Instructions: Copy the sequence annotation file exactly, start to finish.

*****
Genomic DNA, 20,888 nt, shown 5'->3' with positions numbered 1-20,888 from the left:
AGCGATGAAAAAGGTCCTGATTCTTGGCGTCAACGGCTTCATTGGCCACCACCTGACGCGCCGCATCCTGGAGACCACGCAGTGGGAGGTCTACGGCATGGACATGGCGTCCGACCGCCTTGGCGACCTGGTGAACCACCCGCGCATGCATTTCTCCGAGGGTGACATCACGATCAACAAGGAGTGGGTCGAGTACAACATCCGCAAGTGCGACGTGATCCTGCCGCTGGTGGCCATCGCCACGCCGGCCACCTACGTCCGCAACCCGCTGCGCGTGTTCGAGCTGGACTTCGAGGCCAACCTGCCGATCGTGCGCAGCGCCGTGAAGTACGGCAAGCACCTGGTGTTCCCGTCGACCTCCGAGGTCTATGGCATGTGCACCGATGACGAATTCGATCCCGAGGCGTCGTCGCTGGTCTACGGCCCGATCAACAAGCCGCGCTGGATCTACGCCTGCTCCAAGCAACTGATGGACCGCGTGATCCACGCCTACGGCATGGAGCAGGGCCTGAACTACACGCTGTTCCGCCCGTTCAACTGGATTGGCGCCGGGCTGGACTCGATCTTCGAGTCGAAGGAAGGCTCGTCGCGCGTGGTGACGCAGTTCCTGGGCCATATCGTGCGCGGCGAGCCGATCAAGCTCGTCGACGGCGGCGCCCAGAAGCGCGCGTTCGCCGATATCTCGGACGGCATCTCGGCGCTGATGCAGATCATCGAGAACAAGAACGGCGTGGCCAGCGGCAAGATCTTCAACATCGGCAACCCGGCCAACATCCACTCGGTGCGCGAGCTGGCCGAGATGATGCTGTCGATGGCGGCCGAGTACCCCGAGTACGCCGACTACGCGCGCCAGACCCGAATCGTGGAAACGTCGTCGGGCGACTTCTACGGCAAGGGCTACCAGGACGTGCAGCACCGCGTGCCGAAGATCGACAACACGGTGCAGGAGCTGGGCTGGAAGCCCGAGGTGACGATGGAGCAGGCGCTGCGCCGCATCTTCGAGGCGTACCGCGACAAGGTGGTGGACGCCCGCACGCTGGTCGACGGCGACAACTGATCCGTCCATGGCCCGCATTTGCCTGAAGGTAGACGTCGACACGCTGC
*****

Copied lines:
Genomic DNA, 20,888 nt, shown 5'->3' with positions numbered 1-20,888 from the left:
AGCGATGAAAAAGGTCCTGATTCTTGGCGTCAACGGCTTCATTGGCCACCACCTGACGCGCCGCATCCTGGAGACCACGCAGTGGGAGGTCTACGGCATGGACATGGCGTCCGACCGCCTTGGCGACCTGGTGAACCACCCGCGCATGCATTTCTCCGAGGGTGACATCACGATCAACAAGGAGTGGGTCGAGTACAACATCCGCAAGTGCGACGTGATCCTGCCGCTGGTGGCCATCGCCACGCCGGCCACCTACGTCCGCAACCCGCTGCGCGTGTTCGAGCTGGACTTCGAGGCCAACCTGCCGATCGTGCGCAGCGCCGTGAAGTACGGCAAGCACCTGGTGTTCCCGTCGACCTCCGAGGTCTATGGCATGTGCACCGATGACGAATTCGATCCCGAGGCGTCGTCGCTGGTCTACGGCCCGATCAACAAGCCGCGCTGGATCTACGCCTGCTCCAAGCAACTGATGGACCGCGTGATCCACGCCTACGGCATGGAGCAGGGCCTGAACTACACGCTGTTCCGCCCGTTCAACTGGATTGGCGCCGGGCTGGACTCGATCTTCGAGTCGAAGGAAGGCTCGTCGCGCGTGGTGACGCAGTTCCTGGGCCATATCGTGCGCGGCGAGCCGATCAAGCTCGTCGACGGCGGCGCCCAGAAGCGCGCGTTCGCCGATATCTCGGACGGCATCTCGGCGCTGATGCAGATCATCGAGAACAAGAACGGCGTGGCCAGCGGCAAGATCTTCAACATCGGCAACCCGGCCAACATCCACTCGGTGCGCGAGCTGGCCGAGATGATGCTGTCGATGGCGGCCGAGTACCCCGAGTACGCCGACTACGCGCGCCAGACCCGAATCGTGGAAACGTCGTCGGGCGACTTCTACGGCAAGGGCTACCAGGACGTGCAGCACCGCGTGCCGAAGATCGACAACACGGTGCAGGAGCTGGGCTGGAAGCCCGAGGTGACGATGGAGCAGGCGCTGCGCCGCATCTTCGAGGCGTACCGCGACAAGGTGGTGGACGCCCGCACGCTGGTCGACGGCGACAACTGATCCGTCCATGGCCCGCATTTGCCTGAAGGTAGACGTCGACACGCTGC